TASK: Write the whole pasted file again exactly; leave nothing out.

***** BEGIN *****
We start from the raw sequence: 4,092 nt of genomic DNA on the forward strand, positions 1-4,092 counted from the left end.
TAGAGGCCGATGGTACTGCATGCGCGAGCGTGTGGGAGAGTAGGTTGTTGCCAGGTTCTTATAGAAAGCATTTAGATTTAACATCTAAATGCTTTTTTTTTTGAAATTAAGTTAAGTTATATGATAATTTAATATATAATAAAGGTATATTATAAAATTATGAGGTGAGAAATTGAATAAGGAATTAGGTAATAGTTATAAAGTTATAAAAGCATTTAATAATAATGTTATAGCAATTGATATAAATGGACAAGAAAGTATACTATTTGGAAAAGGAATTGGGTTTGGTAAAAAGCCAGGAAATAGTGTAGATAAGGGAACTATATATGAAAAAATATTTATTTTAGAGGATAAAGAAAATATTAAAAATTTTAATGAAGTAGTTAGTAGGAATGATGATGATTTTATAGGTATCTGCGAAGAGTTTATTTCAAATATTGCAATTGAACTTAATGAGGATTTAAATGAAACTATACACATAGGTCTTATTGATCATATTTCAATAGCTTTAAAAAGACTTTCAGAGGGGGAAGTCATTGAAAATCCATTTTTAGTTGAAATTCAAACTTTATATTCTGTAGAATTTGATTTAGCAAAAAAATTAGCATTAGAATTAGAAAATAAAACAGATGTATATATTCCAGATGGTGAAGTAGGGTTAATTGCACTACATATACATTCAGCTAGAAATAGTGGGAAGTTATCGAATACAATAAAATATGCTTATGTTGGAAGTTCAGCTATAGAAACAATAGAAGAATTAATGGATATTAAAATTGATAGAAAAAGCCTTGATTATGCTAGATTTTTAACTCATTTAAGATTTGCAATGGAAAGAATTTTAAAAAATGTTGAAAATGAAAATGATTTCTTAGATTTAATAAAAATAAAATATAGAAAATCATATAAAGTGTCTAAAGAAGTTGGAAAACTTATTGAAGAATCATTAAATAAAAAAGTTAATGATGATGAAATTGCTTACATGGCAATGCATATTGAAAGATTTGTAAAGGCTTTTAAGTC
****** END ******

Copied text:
We start from the raw sequence: 4,092 nt of genomic DNA on the forward strand, positions 1-4,092 counted from the left end.
TAGAGGCCGATGGTACTGCATGCGCGAGCGTGTGGGAGAGTAGGTTGTTGCCAGGTTCTTATAGAAAGCATTTAGATTTAACATCTAAATGCTTTTTTTTTTGAAATTAAGTTAAGTTATATGATAATTTAATATATAATAAAGGTATATTATAAAATTATGAGGTGAGAAATTGAATAAGGAATTAGGTAATAGTTATAAAGTTATAAAAGCATTTAATAATAATGTTATAGCAATTGATATAAATGGACAAGAAAGTATACTATTTGGAAAAGGAATTGGGTTTGGTAAAAAGCCAGGAAATAGTGTAGATAAGGGAACTATATATGAAAAAATATTTATTTTAGAGGATAAAGAAAATATTAAAAATTTTAATGAAGTAGTTAGTAGGAATGATGATGATTTTATAGGTATCTGCGAAGAGTTTATTTCAAATATTGCAATTGAACTTAATGAGGATTTAAATGAAACTATACACATAGGTCTTATTGATCATATTTCAATAGCTTTAAAAAGACTTTCAGAGGGGGAAGTCATTGAAAATCCATTTTTAGTTGAAATTCAAACTTTATATTCTGTAGAATTTGATTTAGCAAAAAAATTAGCATTAGAATTAGAAAATAAAACAGATGTATATATTCCAGATGGTGAAGTAGGGTTAATTGCACTACATATACATTCAGCTAGAAATAGTGGGAAGTTATCGAATACAATAAAATATGCTTATGTTGGAAGTTCAGCTATAGAAACAATAGAAGAATTAATGGATATTAAAATTGATAGAAAAAGCCTTGATTATGCTAGATTTTTAACTCATTTAAGATTTGCAATGGAAAGAATTTTAAAAAATGTTGAAAATGAAAATGATTTCTTAGATTTAATAAAAATAAAATATAGAAAATCATATAAAGTGTCTAAAGAAGTTGGAAAACTTATTGAAGAATCATTAAATAAAAAAGTTAATGATGATGAAATTGCTTACATGGCAATGCATATTGAAAGATTTGTAAAGGCTTTTAAGTC